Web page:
Mariners’ Dipoto weighs in on if Servais’ role requires more emotion
Jun 30, 2023, 9:46 AM
(Duane Burleson/Getty Images)
Things have not been going well for the Seattle Mariners, to put it simply.
The M’s have continued to hover right around .500, and they suffered an ugly series loss early this week, dropping two games to the Washington Nationals, who are in last place in the National League East.
“It’s another Thursday, another general morning of frustration. I don’t know a better way to put it,” Mariners president of baseball operations Jerry Dipoto said during his weekly Seattle Sports interview on Thursday. “And that goes for our entire organization. It starts with me and it runs through every player on the field. They’re feeling it. We all are. And we’d like to get out from underneath it.”
With the Mariners continuing to scuffle, fans have said they want “action,” meaning coaches or management getting fired or players getting demoted or designated for assignment.
Dipoto said nothing like that would happen on the Thursday off day, and it didn’t.
So if the Mariners are going to stay largely the same going forward, what does that mean for manager Scott Servais? What is his role as his team is failing to gain positive traction roughly three months into the season?
“I think it’s keeping morale at a level that’s manageable,” Dipoto said. “It’s such a roller coaster season. We have, in years past in good seasons and in bad, we’ve been on our roller coaster. And the manager’s job is to try to keep the roller coaster avoiding the peaks and valleys as much as you can. And right now, there’s no question we’re in a valley. And that puts a lot of pressure on Scott and on our staff to try to keep morale a little bit higher and to keep focus where it needs to be.”
Dipoto said the main thing to stress is playing “fundamentally-sound baseball,” which hasn’t really been the case for the Mariners so far this year.
“That’s where we’re falling short. And I don’t think you can magically coach it. There is no secret play,” Dipoto said. “Scott referenced it (Wednesday), there is no offensive timeout to huddle the group and say ‘here’s what we need to do.’ It’s such a unique game and it’s about 26 players executing individually for a team outcome or result. I don’t know that a manager in baseball has the same ability to impact the outcome as does really in any of the other major sports because there is no secret play. It’s just about putting a bat on a ball.”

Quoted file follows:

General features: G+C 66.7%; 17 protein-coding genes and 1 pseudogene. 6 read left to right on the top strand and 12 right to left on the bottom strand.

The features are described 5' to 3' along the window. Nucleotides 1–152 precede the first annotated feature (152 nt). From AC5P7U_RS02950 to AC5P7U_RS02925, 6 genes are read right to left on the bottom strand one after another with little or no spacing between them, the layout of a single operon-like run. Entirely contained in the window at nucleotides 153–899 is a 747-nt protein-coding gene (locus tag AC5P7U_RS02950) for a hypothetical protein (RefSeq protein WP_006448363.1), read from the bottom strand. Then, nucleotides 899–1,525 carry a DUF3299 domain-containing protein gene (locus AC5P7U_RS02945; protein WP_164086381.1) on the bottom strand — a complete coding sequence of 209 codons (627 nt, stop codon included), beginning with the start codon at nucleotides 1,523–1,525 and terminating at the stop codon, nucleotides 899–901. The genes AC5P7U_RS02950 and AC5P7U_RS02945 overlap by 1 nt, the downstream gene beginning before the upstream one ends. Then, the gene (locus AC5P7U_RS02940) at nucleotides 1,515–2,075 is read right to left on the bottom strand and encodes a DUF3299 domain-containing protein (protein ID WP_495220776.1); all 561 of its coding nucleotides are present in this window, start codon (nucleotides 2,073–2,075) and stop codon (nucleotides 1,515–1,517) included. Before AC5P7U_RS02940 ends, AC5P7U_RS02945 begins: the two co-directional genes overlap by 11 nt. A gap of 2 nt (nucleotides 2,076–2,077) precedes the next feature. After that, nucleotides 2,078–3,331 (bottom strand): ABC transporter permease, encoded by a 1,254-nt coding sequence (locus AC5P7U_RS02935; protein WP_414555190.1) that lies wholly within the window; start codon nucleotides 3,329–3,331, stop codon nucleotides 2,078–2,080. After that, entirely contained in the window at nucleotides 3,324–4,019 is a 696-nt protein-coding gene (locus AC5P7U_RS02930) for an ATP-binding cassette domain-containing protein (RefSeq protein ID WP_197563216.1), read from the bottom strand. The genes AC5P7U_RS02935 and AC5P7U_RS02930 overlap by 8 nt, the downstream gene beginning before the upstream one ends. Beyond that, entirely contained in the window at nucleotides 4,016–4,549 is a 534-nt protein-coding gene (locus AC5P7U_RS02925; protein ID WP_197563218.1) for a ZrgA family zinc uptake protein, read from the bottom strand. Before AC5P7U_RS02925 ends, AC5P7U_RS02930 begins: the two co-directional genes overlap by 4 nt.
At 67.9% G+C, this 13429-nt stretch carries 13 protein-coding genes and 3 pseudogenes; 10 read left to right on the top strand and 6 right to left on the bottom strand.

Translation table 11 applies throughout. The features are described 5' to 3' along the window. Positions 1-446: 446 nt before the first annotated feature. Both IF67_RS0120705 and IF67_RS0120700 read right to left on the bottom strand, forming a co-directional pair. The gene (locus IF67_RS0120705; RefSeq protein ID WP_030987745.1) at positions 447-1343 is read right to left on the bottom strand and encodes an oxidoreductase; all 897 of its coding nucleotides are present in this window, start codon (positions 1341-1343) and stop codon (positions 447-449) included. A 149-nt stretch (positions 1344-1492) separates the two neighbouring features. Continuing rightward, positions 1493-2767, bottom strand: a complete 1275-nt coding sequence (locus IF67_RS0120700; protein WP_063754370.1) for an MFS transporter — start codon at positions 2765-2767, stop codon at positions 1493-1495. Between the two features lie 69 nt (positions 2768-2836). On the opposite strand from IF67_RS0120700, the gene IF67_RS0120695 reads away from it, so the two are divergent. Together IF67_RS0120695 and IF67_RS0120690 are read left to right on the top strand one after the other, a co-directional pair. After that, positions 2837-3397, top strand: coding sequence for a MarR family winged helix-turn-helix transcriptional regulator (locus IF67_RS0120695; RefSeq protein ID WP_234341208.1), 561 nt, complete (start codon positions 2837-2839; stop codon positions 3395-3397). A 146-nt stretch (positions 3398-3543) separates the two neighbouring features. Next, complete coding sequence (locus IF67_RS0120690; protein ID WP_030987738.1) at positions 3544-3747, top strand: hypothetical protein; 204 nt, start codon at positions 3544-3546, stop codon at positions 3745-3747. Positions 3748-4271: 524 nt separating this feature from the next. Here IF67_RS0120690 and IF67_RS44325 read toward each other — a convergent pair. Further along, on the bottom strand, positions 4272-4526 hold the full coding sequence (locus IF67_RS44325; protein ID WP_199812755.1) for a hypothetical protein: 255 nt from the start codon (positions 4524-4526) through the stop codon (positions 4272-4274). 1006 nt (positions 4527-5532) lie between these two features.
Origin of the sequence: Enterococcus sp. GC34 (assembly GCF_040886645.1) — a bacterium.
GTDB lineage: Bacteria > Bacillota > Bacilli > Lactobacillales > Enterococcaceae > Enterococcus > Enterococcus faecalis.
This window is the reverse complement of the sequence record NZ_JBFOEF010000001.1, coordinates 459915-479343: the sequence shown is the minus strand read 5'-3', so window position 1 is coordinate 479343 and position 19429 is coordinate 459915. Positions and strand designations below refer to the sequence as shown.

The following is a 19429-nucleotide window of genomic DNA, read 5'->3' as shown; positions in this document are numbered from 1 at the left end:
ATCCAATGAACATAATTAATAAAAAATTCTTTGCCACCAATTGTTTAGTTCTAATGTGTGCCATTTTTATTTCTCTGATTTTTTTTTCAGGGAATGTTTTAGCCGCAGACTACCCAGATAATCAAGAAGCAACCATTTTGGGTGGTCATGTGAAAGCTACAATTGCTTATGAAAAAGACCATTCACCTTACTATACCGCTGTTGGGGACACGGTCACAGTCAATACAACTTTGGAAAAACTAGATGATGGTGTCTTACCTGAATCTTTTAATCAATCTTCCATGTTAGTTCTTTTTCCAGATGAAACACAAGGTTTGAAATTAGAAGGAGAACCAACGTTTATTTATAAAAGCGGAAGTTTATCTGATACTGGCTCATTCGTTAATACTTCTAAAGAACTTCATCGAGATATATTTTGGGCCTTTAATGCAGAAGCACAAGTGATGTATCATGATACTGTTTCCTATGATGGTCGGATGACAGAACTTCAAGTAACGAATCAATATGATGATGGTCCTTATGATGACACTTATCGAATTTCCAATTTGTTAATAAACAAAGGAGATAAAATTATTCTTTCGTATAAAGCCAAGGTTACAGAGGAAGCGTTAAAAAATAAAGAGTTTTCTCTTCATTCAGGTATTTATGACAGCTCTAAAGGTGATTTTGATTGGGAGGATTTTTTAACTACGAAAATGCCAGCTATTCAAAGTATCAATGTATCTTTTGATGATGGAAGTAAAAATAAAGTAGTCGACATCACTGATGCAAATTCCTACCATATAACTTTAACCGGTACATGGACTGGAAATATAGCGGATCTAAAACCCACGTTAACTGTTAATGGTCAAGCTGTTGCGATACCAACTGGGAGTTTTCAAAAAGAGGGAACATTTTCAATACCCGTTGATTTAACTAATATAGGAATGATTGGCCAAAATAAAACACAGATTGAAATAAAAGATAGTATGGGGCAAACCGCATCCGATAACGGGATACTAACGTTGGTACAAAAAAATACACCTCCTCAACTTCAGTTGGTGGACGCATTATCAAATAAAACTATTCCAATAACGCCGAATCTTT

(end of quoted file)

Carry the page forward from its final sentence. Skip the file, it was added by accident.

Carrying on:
Servais has shown he can get fiery many times in his Mariners tenure, but for the most part he’s pretty calm in the dugout.
“We get people who call in or email, text or whatever the (preferred) way of getting in touch is and say they want to see more fire, they want to see more anger, they want to see more of that from the leaders on down,” Mike Salk said. “Is that still a way to exist in modern baseball? Is that something you are looking for?”
Replied Dipoto, “I don’t really know what that does.”
Dipoto, who played eight years in MLB, said he’s been on teams where managers “come in the room and yell frequently.” He doesn’t think that works in today’s game.
“We’re in a generation of player – at least through our experiences – in baseball, we’re in a generation of player who just tunes you out. You have a couple of cracks at something like lighting up the clubhouse and you have to choose your spots,” Dipoto said. “You can’t manage like that every day over a 162-game baseball season. You can’t react that emotionally. The best players you’ve ever seen, they manage it calmly. We’ve preached calm. We preach calm in the way we try to execute an at-bat, we preach focus and hard work. And you have to model that behavior even when it’s going bad. And right now it’s going bad. You can’t flip your script and turn into someone you’re not.”
Listen to the full Jerry Dipoto Show at this link or in the podcast near the top of this post.